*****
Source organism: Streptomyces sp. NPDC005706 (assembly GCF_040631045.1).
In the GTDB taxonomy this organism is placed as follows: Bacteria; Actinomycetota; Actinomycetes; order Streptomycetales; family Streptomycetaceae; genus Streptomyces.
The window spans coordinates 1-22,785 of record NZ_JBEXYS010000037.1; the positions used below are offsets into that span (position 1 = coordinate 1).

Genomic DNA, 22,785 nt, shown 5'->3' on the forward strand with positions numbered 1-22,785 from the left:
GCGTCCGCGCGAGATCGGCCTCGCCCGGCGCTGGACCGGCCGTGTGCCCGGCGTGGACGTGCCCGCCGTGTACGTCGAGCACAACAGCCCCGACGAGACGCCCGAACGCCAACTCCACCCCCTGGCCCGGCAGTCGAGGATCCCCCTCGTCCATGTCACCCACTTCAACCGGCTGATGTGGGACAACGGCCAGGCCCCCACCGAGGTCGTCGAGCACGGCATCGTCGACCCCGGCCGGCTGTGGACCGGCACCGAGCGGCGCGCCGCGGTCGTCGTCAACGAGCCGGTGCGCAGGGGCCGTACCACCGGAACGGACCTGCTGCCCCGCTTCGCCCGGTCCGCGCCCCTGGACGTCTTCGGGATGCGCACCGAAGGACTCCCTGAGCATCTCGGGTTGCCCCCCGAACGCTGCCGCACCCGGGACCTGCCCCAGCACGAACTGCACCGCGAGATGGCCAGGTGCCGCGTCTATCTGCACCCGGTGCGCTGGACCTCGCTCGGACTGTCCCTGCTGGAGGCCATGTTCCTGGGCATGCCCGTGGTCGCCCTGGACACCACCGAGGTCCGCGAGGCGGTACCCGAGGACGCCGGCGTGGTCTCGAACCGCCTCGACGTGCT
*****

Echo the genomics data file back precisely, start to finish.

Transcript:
Source organism: Streptomyces sp. NPDC005706 (assembly GCF_040631045.1).
In the GTDB taxonomy this organism is placed as follows: Bacteria; Actinomycetota; Actinomycetes; order Streptomycetales; family Streptomycetaceae; genus Streptomyces.
The window spans coordinates 1-22,785 of record NZ_JBEXYS010000037.1; the positions used below are offsets into that span (position 1 = coordinate 1).

Genomic DNA, 22,785 nt, shown 5'->3' on the forward strand with positions numbered 1-22,785 from the left:
GCGTCCGCGCGAGATCGGCCTCGCCCGGCGCTGGACCGGCCGTGTGCCCGGCGTGGACGTGCCCGCCGTGTACGTCGAGCACAACAGCCCCGACGAGACGCCCGAACGCCAACTCCACCCCCTGGCCCGGCAGTCGAGGATCCCCCTCGTCCATGTCACCCACTTCAACCGGCTGATGTGGGACAACGGCCAGGCCCCCACCGAGGTCGTCGAGCACGGCATCGTCGACCCCGGCCGGCTGTGGACCGGCACCGAGCGGCGCGCCGCGGTCGTCGTCAACGAGCCGGTGCGCAGGGGCCGTACCACCGGAACGGACCTGCTGCCCCGCTTCGCCCGGTCCGCGCCCCTGGACGTCTTCGGGATGCGCACCGAAGGACTCCCTGAGCATCTCGGGTTGCCCCCCGAACGCTGCCGCACCCGGGACCTGCCCCAGCACGAACTGCACCGCGAGATGGCCAGGTGCCGCGTCTATCTGCACCCGGTGCGCTGGACCTCGCTCGGACTGTCCCTGCTGGAGGCCATGTTCCTGGGCATGCCCGTGGTCGCCCTGGACACCACCGAGGTCCGCGAGGCGGTACCCGAGGACGCCGGCGTGGTCTCGAACCGCCTCGACGTGCT